THE Harare City Council has clashed with the Zimbabwe National Water Authority (Zinwa) over the transfer of council water treatment facilities to Zinwa as the authority takes over the capita
l’s bulk water supply functions.
Sources in the Treasury department said the commission running Harare shot down a government directive to transfer council workers, liabilities on water treatment chemicals and other council assets to Zinwa at no cost.
Zinwa, which took over Manyame, Chivero and Seke dams last May, had a directive to take over raw water pipelines, tunnels supplying water to treatment plants, the water works and staff involved in water processing without paying the local authority.
“Zinwa wants to take over Morton Jaffray and Prince Edward Dam treatment works and associated analytical laboratories,” a source said.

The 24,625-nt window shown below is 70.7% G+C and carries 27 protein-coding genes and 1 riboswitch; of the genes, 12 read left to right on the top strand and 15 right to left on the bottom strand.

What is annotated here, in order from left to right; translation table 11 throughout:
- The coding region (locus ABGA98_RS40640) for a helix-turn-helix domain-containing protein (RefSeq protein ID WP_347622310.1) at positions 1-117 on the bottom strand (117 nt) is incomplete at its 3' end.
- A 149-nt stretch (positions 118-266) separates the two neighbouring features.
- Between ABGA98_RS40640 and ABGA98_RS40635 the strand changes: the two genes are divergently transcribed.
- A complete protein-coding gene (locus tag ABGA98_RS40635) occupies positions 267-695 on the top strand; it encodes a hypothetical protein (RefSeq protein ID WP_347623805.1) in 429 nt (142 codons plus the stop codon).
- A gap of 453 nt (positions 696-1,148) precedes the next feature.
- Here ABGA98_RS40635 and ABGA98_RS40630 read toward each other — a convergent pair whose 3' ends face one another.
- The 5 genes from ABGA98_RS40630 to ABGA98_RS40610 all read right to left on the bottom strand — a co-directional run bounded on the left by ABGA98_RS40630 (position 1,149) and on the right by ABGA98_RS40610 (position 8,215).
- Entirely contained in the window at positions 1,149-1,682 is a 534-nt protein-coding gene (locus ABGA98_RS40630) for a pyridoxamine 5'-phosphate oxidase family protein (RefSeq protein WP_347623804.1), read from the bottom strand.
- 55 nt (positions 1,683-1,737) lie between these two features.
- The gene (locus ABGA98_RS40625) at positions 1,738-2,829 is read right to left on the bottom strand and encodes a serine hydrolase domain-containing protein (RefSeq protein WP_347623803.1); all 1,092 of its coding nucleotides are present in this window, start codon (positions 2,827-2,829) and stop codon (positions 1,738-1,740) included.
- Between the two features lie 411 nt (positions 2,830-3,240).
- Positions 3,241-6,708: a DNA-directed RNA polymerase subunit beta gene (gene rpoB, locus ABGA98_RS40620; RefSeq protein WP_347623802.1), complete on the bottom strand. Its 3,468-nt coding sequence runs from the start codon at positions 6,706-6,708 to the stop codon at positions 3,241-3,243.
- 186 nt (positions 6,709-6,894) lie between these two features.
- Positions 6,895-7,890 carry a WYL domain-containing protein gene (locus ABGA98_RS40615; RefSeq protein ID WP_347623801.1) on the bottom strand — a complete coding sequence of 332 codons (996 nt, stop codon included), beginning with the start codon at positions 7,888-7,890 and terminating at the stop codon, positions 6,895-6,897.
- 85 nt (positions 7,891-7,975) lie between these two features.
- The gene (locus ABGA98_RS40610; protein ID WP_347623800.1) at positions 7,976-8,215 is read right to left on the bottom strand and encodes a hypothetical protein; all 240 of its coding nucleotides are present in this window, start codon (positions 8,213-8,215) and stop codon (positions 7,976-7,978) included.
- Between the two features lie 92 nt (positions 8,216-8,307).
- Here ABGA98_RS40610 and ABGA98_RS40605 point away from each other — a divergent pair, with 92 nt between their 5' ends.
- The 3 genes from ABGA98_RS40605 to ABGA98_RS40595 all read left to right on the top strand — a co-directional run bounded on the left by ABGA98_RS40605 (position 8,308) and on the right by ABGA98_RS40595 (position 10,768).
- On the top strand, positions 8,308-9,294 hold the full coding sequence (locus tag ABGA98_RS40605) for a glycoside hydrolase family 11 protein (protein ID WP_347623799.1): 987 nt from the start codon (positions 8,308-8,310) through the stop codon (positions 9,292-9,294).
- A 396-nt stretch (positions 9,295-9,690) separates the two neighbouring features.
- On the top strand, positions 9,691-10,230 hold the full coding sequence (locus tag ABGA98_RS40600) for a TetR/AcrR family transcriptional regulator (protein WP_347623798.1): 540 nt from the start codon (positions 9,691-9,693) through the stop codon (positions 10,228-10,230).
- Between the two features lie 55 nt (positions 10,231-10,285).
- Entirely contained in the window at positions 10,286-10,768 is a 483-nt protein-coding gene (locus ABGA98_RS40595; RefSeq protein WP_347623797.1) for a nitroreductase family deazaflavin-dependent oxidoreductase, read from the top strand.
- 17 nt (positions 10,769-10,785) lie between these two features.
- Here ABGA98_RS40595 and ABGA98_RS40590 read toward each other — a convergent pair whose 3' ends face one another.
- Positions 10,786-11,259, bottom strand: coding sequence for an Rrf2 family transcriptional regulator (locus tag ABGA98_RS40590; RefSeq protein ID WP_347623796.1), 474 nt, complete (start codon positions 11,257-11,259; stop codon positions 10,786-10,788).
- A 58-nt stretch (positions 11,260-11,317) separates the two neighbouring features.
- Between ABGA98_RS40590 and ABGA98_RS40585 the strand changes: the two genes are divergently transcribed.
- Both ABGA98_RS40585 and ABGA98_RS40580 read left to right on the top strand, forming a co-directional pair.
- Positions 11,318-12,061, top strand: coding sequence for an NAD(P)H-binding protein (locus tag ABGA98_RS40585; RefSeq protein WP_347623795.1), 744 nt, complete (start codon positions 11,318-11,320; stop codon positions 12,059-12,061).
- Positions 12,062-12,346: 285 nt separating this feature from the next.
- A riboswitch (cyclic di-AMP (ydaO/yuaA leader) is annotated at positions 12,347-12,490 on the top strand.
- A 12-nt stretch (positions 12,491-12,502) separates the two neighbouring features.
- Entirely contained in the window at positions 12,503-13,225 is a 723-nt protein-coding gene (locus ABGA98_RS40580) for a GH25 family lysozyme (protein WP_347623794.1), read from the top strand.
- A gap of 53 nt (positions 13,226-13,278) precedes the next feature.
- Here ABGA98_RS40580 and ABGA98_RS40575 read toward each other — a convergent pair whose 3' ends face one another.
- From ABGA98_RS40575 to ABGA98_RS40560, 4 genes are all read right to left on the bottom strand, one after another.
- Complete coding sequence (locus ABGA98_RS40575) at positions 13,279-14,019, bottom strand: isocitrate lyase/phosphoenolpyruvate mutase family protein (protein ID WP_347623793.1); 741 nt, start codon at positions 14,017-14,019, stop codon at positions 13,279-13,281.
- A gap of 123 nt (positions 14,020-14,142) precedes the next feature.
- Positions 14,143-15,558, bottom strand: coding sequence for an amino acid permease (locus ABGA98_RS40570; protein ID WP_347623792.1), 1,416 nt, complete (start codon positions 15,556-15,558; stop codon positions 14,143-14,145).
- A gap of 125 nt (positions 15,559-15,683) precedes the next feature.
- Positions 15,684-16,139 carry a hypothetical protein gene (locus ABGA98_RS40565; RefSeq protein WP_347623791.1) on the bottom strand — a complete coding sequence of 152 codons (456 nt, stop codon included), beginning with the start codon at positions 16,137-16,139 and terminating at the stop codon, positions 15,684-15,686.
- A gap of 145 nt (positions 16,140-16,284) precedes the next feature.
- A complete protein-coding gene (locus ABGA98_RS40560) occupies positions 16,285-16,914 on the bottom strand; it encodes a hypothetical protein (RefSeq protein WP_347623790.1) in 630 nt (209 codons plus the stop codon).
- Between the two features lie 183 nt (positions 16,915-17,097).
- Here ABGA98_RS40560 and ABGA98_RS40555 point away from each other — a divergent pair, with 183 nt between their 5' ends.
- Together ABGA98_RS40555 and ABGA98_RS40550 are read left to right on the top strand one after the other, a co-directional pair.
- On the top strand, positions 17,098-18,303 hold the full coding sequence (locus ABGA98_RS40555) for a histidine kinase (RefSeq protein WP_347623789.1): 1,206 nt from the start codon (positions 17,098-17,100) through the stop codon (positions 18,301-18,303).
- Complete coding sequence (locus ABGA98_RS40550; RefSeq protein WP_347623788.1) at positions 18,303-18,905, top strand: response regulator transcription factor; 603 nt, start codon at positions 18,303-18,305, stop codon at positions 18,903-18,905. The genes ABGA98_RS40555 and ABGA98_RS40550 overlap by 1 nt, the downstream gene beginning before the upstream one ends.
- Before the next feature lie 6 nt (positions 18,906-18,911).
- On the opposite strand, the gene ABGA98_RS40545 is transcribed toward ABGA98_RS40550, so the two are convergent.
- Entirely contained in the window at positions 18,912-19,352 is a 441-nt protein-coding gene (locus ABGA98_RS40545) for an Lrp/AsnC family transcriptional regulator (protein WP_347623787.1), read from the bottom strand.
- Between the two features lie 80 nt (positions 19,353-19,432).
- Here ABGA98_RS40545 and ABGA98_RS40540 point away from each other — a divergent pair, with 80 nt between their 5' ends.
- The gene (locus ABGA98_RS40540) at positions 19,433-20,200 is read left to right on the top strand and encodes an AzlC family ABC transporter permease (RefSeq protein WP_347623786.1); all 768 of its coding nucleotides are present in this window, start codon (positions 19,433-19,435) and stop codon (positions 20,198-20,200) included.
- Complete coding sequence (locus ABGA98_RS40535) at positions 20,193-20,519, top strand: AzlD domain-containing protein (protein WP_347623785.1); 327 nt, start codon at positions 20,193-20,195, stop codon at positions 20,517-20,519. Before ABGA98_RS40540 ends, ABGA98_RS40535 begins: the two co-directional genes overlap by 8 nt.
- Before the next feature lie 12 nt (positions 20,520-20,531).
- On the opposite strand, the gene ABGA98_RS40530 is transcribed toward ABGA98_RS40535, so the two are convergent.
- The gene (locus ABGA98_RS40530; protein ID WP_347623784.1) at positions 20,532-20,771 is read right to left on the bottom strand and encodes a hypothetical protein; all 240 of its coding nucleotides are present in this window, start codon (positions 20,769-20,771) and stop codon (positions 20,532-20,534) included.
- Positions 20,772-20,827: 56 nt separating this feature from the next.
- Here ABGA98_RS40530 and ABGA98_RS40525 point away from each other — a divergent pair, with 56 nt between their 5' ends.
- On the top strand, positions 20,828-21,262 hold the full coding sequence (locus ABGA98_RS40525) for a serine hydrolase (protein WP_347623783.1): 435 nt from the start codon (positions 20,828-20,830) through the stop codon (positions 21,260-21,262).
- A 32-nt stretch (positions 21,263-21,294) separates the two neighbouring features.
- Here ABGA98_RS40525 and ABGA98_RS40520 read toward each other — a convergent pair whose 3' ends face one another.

“All the staff related to the supply of water and council assets will be transferred to Zinwa at no cost,” he said.
The source said a council delegation led by Sekesai Makwavarara approached Local Government and Water Resources ministries to raise concerns over free transfer of ratepayers’ assets and impressed on them the need for compensation, forcing government to call for an evaluation.
“A team of council officials and private evaluators will be set up to quantify the value of council assets in the water division to be transferred to Zinwa,” the source said.
Sources said although Zinwa agreed in principle to compensate council for its assets, it has no resources to pay.
Town clerk Nomutsa Chideya confirmed that council was in the process of valuating its assets to prepare a bill for Zinwa.
“The modalities are still being worked out,” Chideya said.
“Zinwa will have to pay for the assets once the valuation is completed.”
The fight over assets comes at a time when Zinwa has failed to solve Harare’s crippling water shortages, exposing residents to threats of disease outbreaks.
The water situation has deteriorated to an all-time low in virtually all suburbs.
Residents said in some places water was available for only six hours at night when people are sleeping.
“We have resorted to fetching water at night when it comes,” Eric Makaya of Msasa Park said.
“Sometimes you wake up to be told that the water is already gone.”